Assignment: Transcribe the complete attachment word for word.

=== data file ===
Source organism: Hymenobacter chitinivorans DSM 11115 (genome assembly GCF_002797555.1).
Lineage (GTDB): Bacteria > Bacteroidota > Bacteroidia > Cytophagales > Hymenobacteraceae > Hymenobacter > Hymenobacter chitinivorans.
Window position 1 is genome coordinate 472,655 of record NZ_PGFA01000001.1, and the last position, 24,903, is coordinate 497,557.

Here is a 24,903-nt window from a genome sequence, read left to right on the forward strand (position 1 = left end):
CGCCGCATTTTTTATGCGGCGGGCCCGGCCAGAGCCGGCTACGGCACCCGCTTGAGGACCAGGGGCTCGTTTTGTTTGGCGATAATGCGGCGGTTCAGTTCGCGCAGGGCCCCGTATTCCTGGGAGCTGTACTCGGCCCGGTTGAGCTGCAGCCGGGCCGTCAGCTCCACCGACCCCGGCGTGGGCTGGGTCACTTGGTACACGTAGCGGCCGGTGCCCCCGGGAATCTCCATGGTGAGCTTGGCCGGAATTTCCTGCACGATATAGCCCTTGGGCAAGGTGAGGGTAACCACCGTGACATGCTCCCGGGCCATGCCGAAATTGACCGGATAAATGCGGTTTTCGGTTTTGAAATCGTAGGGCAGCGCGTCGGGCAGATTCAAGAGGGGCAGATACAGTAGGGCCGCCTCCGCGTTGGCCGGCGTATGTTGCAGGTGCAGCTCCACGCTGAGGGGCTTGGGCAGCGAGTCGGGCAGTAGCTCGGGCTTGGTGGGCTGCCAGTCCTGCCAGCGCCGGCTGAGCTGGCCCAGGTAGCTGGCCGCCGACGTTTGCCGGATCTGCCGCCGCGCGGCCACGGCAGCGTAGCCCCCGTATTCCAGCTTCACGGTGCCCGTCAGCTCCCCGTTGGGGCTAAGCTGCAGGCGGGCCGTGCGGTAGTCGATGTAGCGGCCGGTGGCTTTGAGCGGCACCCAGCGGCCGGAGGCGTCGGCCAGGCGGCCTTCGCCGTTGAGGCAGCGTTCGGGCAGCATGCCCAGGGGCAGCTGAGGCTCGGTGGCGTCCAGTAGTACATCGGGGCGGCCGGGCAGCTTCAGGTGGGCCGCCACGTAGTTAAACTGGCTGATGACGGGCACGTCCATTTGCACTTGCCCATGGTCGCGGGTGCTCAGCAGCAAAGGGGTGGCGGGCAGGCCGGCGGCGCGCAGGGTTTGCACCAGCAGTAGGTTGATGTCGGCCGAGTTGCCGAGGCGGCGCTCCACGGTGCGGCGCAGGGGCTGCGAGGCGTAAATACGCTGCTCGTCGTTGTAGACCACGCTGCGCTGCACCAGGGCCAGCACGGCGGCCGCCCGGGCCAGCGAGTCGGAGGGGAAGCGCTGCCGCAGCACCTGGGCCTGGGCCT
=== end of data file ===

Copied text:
Source organism: Hymenobacter chitinivorans DSM 11115 (genome assembly GCF_002797555.1).
Lineage (GTDB): Bacteria > Bacteroidota > Bacteroidia > Cytophagales > Hymenobacteraceae > Hymenobacter > Hymenobacter chitinivorans.
Window position 1 is genome coordinate 472,655 of record NZ_PGFA01000001.1, and the last position, 24,903, is coordinate 497,557.

Here is a 24,903-nt window from a genome sequence, read left to right on the forward strand (position 1 = left end):
CGCCGCATTTTTTATGCGGCGGGCCCGGCCAGAGCCGGCTACGGCACCCGCTTGAGGACCAGGGGCTCGTTTTGTTTGGCGATAATGCGGCGGTTCAGTTCGCGCAGGGCCCCGTATTCCTGGGAGCTGTACTCGGCCCGGTTGAGCTGCAGCCGGGCCGTCAGCTCCACCGACCCCGGCGTGGGCTGGGTCACTTGGTACACGTAGCGGCCGGTGCCCCCGGGAATCTCCATGGTGAGCTTGGCCGGAATTTCCTGCACGATATAGCCCTTGGGCAAGGTGAGGGTAACCACCGTGACATGCTCCCGGGCCATGCCGAAATTGACCGGATAAATGCGGTTTTCGGTTTTGAAATCGTAGGGCAGCGCGTCGGGCAGATTCAAGAGGGGCAGATACAGTAGGGCCGCCTCCGCGTTGGCCGGCGTATGTTGCAGGTGCAGCTCCACGCTGAGGGGCTTGGGCAGCGAGTCGGGCAGTAGCTCGGGCTTGGTGGGCTGCCAGTCCTGCCAGCGCCGGCTGAGCTGGCCCAGGTAGCTGGCCGCCGACGTTTGCCGGATCTGCCGCCGCGCGGCCACGGCAGCGTAGCCCCCGTATTCCAGCTTCACGGTGCCCGTCAGCTCCCCGTTGGGGCTAAGCTGCAGGCGGGCCGTGCGGTAGTCGATGTAGCGGCCGGTGGCTTTGAGCGGCACCCAGCGGCCGGAGGCGTCGGCCAGGCGGCCTTCGCCGTTGAGGCAGCGTTCGGGCAGCATGCCCAGGGGCAGCTGAGGCTCGGTGGCGTCCAGTAGTACATCGGGGCGGCCGGGCAGCTTCAGGTGGGCCGCCACGTAGTTAAACTGGCTGATGACGGGCACGTCCATTTGCACTTGCCCATGGTCGCGGGTGCTCAGCAGCAAAGGGGTGGCGGGCAGGCCGGCGGCGCGCAGGGTTTGCACCAGCAGTAGGTTGATGTCGGCCGAGTTGCCGAGGCGGCGCTCCACGGTGCGGCGCAGGGGCTGCGAGGCGTAAATACGCTGCTCGTCGTTGTAGACCACGCTGCGCTGCACCAGGGCCAGCACGGCGGCCGCCCGGGCCAGCGAGTCGGAGGGGAAGCGCTGCCGCAGCACCTGGGCCTGGGCCT